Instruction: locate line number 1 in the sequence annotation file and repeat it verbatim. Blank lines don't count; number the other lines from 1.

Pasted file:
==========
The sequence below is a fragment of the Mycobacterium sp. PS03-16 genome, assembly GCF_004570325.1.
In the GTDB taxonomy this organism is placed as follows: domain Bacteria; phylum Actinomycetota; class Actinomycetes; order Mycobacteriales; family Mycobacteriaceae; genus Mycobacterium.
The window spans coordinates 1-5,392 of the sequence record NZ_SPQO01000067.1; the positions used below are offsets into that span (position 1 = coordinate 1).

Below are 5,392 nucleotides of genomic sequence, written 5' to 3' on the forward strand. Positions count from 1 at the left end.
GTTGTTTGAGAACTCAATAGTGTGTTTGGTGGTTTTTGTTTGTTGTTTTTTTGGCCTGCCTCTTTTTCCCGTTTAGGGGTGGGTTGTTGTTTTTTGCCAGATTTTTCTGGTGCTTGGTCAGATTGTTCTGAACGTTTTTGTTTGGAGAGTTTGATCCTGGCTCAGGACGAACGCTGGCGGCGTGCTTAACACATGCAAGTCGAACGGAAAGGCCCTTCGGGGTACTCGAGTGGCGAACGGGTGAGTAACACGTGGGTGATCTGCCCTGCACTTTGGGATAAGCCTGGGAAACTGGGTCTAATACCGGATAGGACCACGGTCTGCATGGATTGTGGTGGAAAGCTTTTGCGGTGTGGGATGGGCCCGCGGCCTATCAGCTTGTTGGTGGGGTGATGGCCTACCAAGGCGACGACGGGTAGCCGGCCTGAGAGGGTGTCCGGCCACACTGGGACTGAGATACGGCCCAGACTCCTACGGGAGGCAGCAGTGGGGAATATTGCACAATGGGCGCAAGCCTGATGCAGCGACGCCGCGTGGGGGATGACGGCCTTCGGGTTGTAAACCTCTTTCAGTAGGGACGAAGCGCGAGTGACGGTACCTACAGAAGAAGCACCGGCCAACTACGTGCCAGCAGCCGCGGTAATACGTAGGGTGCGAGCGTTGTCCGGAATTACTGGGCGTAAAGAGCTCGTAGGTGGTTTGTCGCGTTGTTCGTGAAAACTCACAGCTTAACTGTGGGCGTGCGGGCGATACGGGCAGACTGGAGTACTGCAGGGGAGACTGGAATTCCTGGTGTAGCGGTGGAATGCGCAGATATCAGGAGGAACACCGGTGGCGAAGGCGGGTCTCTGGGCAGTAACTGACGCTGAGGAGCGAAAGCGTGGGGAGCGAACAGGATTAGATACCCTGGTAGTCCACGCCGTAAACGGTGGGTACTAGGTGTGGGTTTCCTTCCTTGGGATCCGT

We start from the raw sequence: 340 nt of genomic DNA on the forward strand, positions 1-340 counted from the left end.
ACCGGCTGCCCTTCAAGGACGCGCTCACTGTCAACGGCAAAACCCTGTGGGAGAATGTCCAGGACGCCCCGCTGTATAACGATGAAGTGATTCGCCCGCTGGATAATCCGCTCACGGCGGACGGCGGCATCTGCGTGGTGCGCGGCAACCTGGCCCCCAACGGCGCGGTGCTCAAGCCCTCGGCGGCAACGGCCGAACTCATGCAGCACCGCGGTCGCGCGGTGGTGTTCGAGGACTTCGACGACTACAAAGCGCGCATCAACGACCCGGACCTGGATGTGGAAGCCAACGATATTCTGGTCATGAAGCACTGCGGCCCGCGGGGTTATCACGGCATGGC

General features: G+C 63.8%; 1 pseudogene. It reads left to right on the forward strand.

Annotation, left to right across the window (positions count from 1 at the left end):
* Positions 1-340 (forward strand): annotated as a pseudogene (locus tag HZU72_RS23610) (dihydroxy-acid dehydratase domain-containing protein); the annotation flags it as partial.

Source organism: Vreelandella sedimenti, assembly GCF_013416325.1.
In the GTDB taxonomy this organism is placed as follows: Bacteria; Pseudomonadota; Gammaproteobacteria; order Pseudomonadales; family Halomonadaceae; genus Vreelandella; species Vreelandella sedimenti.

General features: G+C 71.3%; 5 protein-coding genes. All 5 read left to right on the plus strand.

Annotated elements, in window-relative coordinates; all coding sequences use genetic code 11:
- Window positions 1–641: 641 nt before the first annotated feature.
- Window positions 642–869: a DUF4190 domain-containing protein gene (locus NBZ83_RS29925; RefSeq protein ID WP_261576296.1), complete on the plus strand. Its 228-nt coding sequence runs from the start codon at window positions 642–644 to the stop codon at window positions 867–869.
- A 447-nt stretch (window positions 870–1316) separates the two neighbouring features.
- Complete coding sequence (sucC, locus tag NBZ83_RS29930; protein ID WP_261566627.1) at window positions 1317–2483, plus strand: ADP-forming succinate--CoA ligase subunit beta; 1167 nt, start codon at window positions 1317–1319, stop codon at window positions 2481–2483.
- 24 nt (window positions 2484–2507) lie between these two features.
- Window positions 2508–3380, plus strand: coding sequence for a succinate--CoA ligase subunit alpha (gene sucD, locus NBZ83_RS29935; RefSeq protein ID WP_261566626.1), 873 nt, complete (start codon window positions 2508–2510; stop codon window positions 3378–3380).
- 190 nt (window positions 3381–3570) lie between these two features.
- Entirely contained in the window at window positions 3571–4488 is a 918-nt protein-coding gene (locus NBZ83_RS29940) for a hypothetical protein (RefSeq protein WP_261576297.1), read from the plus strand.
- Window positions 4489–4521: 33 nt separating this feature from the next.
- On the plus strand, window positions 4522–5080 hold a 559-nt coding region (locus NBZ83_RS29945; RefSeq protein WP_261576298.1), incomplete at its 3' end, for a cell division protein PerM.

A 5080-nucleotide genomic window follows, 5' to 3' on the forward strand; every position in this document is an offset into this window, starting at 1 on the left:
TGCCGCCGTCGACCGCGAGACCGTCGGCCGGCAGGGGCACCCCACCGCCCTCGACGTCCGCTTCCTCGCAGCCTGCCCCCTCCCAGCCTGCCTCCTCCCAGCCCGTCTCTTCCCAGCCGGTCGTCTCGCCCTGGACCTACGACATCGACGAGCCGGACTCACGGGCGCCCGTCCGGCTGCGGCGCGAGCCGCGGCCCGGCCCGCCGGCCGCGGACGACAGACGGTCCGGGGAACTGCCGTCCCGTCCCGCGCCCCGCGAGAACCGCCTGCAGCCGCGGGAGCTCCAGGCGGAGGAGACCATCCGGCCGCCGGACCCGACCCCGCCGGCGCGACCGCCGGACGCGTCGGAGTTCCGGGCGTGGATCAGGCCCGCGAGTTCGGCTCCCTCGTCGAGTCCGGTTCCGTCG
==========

The sequence below is a fragment of the Mycobacterium sp. PS03-16 genome, assembly GCF_004570325.1.